The JCVI determines the prioritisation of vaccination. Age is the predominate factor for immunisation and the JCVI has determined that those over 50 years of age, and all those 16 years of age and over, in a risk group, would be eligible for vaccination within the first phase of the programme. This prioritisation captures almost all preventable deaths from COVID-19, including those associated with occupational exposure to infection. As such, JCVI does not advise further prioritisation by occupation during the first phase of the programme.
Occupational prioritisation could form part of a second phase of the programme, which would include healthy individuals from 16 years of age up to 50 years of age, subject to consideration of the latest data on vaccine safety and effectiveness.
If you have diabetes, we strongly encourage you to get the coronavirus vaccine and take whichever vaccine you're offered. This is because people with diabetes are vulnerable to developing a severe illness if they do get coronavirus, and vaccines are the most effective way to prevent that from happening.
Visit www.diabetes.org.uk/about_us/news/coronavirus-vaccines for more information.
These decisions are for the JCVI. Their current prioritisation plan does not include household members of NHS staff or clinically vulnerable people automatically – although in some cases, family members may be eligible in their own right.
Both the Pfizer/BioNTech and Oxford/AstraZeneca COVID-19 vaccines are available.
Both vaccines have been shown to be safe and offer high levels of protection and have been given regulatory approval by the MHRA.
No. Any vaccines that the NHS will provide will have been approved because they pass the Medicines & Healthcare products Regulatory Agency (MHRA)’s tests on safety and efficacy, so people should be assured that whatever vaccine they get, it is worth their while.
Yes. Getting the COVID-19 vaccine, or any other vaccine, is an important medical appointment and so is within the rules wherever you live. Vaccinations will continue as normal in all areas through the national lockdown and beyond. If you have booked or are offered an appointment, please attend it.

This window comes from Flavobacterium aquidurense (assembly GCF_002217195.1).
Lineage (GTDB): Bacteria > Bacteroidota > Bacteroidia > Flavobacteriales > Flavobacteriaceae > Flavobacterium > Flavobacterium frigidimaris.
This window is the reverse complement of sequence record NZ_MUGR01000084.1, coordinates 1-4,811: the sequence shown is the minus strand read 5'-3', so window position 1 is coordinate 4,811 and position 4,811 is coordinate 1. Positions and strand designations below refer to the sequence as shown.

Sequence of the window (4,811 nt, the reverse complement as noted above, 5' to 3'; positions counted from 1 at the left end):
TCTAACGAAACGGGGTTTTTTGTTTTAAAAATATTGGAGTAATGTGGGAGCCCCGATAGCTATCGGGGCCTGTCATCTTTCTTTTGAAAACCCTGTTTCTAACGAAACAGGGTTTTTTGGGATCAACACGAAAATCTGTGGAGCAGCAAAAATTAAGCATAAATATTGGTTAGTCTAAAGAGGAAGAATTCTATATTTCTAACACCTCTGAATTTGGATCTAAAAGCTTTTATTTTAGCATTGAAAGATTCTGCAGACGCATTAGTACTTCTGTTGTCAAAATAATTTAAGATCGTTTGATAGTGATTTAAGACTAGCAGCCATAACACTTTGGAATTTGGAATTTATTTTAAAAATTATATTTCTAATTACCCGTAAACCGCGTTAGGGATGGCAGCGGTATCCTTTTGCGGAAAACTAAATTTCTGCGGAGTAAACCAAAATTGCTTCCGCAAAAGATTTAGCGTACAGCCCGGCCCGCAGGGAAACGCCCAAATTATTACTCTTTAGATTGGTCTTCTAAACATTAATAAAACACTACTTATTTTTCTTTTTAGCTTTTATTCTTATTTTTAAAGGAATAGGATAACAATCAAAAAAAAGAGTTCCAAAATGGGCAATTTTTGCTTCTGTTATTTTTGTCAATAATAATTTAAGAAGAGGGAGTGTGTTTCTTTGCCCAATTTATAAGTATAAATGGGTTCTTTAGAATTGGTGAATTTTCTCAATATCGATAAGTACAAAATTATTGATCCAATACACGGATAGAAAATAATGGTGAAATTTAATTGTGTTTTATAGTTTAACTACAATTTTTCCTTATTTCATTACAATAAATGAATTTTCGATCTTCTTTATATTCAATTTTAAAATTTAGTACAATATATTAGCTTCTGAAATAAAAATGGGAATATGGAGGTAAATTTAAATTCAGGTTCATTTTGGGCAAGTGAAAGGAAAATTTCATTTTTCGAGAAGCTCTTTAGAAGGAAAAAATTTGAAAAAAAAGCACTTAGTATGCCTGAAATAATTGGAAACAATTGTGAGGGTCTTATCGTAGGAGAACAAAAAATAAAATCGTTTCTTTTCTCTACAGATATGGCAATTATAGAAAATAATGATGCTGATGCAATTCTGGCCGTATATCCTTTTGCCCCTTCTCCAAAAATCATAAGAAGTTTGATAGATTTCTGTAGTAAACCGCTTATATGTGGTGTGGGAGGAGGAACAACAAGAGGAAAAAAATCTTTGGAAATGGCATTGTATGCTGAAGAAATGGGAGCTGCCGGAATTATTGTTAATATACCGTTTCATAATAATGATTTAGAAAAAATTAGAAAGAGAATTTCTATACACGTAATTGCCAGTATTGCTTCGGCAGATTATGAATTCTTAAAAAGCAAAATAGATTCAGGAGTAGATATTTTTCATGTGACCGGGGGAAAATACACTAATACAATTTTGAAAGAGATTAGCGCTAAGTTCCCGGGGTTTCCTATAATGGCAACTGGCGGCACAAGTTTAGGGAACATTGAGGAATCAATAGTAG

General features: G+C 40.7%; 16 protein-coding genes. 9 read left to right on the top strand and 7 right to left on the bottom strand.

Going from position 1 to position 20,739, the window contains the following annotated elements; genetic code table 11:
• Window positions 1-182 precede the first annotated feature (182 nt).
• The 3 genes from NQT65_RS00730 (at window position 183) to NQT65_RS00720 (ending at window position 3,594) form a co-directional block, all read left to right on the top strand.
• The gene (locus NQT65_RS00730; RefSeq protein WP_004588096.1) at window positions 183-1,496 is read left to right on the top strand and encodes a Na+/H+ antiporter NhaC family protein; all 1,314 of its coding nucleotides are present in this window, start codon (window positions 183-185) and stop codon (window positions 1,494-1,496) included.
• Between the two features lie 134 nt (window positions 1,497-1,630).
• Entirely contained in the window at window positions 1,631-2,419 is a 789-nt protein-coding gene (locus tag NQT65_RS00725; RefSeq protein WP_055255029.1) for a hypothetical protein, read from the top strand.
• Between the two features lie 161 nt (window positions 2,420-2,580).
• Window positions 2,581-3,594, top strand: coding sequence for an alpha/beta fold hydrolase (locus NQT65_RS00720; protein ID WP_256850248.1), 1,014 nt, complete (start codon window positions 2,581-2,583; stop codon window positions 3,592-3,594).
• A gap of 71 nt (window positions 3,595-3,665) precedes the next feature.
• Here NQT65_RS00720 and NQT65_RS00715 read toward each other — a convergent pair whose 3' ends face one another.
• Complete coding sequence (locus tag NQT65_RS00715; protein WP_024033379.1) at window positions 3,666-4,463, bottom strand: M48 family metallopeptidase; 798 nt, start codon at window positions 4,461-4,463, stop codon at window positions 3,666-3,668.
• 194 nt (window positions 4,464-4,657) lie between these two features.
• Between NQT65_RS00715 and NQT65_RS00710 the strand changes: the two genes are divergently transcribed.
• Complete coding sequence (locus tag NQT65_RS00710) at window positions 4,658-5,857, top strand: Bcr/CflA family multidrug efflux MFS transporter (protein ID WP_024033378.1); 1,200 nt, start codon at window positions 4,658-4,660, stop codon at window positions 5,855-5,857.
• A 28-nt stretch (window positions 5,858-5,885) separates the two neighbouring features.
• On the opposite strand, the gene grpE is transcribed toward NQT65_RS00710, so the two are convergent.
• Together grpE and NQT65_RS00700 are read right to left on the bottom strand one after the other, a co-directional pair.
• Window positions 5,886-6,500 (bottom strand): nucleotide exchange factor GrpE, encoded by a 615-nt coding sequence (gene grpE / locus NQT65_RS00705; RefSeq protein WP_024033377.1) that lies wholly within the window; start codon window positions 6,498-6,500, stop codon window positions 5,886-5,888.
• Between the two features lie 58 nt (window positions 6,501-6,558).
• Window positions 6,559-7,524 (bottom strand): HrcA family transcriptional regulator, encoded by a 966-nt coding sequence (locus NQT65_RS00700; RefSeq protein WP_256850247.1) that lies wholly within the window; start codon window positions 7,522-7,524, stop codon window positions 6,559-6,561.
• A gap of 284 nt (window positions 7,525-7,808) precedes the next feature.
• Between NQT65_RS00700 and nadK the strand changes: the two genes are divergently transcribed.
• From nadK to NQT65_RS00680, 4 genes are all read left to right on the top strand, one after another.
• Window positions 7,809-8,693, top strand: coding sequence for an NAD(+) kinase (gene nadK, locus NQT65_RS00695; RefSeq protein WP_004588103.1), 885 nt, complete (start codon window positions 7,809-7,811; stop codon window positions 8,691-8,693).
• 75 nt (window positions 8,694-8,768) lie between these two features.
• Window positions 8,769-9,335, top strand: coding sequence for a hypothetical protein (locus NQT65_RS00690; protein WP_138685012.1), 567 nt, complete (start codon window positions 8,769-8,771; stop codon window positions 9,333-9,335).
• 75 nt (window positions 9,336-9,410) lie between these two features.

If you have received a letter from the NHS nationally, inviting you to book your vaccine, please don't worry if you are struggling to get through on the phone or have gone online and find that the sites on offer are too far to travel to.
Mass vaccination sites have been set up by NHS England along with a number of pharmacy sites and are running seven days a week, alongside local GP-led vaccinations - with the aim of offering as many options to people as possible to get vaccinated.
If you don’t want to attend one of these sites, you don't have to. You will still be able to have your vaccine from the local GP-led service and will be contacted directly by your GP practice in the coming weeks.
You will have received the letter, because when it was sent your medical records did not show that you have received the vaccine. If you have received the vaccine or if you already have an appointment, there is no need to answer the letter or book another appointment.
No. Vaccinations are only available through the NHS. You will be contacted by the NHS, your employer, or a GP surgery local to you, to receive your vaccine.
Yes. People do not require an NHS number or GP registration to receive a vaccination and should never be denied one on this basis. Local leaders have been asked to take action to ensure this is not the case. If someone does not have an NHS number but is within an eligible group, services have been advised to vaccinate now, record locally via a paper system, and ensure vaccination is formally documented later.
People currently unwell and experiencing COVID-19 symptoms should not receive the COVID-19 vaccine until they have recovered. Please discuss this with your GP but do not book an appointment if you or someone you live with has COVID.
You can have the vaccine 28 days after you had a positive test for COVID-19 or 28 days after your symptoms started, so you may need to wait.
Yes, if they are in a priority group identified by JCVI. The MHRA have looked at this and decided that getting vaccinated is just as important for those who have already had Covid-19 as it is for those who haven’t, including those who have mild residual symptoms. Where people are suffering significant ongoing complications from Covid they should discuss whether or not to have a vaccine now with a clinician.
Yes, they should get vaccinated. There is no evidence of any safety concerns from vaccinating individuals with a past history of COVID-19 infection, or with detectable COVID-19 antibodies, and so people who have had COVID-19 disease (whether confirmed or suspected) can still receive the COVID-19 vaccine when it is their time to do so.